Arthur Chmielewski and the HAVEN x norda 003 for Hypebeast's Sole Mates

The HAVEN co-founder reveals the HAVEN x norda 003 and discusses “pinnacle materials,” why he feels all good footwear design starts through a performance lens and more.

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It’s the week before Thanksgiving, and Arthur Chmielewski is a busy man. Many industries wind down towards the end of the year when the holidays are in view just over the horizon, but as the co-founder of HAVEN — a famed retail outlet with its own successful private clothing label to boot — he’s in full go mode. “We’ve got four more projects dropping before the end of the year,” he says with a harried-yet-happy look on his face as he joins a Sole Mates video call from his office in Vancouver. It’s one of those forthcoming projects that we’re discussing, namely one created with norda: the 003, an ultra-high-tech laceless sneaker that Chmielewski is quick to note is the most comfortable piece of footwear he’s ever owned — a bold statement from a man who’s been in the retail game for almost two decades and grew up loving sneakers through his associations with basketball, b-boying and skateboarding.

Chmielewski fondly recalls trips between Vancouver and Seattle to get AND1 shoes for his high school basketball seasons, breakdancing in the Air Hurache and scoring early pairs of the VISVIM FBT, all memories which played a role in he and his brother Daniel’s opening of HAVEN in 2006. Since then, HAVEN has become known globally for its discerning eye for high-end goods that aim to bridge the gap between the outdoors and the urban environment (there’s even a “HAVEN filter” the brothers use when selecting or working on products), its popular in-house label and its myriad of collaborations.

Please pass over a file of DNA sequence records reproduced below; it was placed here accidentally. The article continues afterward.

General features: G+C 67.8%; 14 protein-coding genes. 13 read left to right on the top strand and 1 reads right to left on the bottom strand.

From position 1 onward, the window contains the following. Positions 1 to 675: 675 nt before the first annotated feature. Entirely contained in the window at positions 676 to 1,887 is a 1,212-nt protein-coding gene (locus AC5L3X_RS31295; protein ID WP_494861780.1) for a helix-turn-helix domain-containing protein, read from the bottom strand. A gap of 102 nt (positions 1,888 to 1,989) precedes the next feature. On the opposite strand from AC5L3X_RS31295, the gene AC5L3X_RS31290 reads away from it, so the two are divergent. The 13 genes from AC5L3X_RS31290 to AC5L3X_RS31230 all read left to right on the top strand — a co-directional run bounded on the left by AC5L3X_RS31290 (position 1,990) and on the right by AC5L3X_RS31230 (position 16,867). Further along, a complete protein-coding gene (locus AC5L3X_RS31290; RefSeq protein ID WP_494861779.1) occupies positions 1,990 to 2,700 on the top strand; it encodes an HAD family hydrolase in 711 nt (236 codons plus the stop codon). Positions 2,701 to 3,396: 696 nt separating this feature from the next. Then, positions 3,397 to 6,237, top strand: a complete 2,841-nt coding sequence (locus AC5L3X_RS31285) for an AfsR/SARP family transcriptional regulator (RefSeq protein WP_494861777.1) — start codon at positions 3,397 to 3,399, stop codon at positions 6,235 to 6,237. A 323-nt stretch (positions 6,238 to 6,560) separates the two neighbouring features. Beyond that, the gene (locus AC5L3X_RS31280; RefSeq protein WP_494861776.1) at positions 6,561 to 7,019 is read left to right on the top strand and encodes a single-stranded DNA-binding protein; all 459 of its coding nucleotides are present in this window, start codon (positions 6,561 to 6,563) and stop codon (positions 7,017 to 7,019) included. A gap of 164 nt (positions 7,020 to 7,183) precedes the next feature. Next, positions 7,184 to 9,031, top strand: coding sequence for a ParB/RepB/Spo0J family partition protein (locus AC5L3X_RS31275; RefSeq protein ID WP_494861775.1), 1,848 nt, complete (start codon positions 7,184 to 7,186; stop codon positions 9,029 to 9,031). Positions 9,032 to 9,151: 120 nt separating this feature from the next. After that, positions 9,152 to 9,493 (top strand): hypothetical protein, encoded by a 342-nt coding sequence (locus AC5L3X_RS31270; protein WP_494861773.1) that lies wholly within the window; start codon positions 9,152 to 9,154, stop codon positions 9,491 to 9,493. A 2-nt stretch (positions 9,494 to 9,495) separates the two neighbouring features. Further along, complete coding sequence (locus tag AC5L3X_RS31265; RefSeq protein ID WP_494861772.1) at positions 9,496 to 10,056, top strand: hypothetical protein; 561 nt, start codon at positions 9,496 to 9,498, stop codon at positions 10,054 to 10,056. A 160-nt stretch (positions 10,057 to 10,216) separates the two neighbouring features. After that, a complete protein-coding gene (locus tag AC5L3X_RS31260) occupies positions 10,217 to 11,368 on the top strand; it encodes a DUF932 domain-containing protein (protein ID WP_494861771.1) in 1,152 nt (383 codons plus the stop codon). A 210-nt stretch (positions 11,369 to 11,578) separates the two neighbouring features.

The store’s mission is to “enrich everyday life through functional design, craftsmanship, and innovation,” an ethos that’s on full display via the norda 003 — a collaboration born of an appreciation for “pinnacle materials” and timeless design as well as shared Canadian roots. The first laceless norda sneaker, the 003 is packed chock-full of elite tech, from Vibram outsoles and midsoles to a custom bio-based Dyneema upper with a brand-new Dyneema-based stretch fit system and a fully waterproof graphene membrane. (“Make sure to go up a full size!” he laughs).

“Footwear, for me, is the most crucial piece of daily equipment,” he continues. “As I age, practicality and timelessness become paramount, and what I wear on my feet needs to reflect that philosophy.”

What got you into sneakers?

My earliest sneaker memories come from playing basketball in elementary and junior high school. I was like “oh man, all my teammates have such cool shoes.” My parents couldn’t afford to get me the shoes my teammates were wearing, which made me lust over them even more. The first pair of memorable sneakers I had were the Converse Run ‘N Slam, Kevin Johnson’s signature shoe in black and purple, which I saved birthday money and money from my grandparents to get. I recall liking the Air Penny 2 a lot in middle school as well. After that, I had a cousin who lived in Seattle, so when we’d go visit our other family in Vancouver we’d also travel across the border to go see him. AND1 had just came out when I was in high school, and one one of those trips I got a pair of Stephon Marbury’s first signature shoe, the Marbury 1 — which was huge, because AND1 wasn’t available in Canada at the time. The roles were reversed, and I became the guy whose teammates lusted over his shoes [laughs]. I played in the Marbury 1s and 2s during high school, and they’re still some of my favorites.

As you went into high school, you shifted from basketball to b-boying. How did that affect your footwear taste?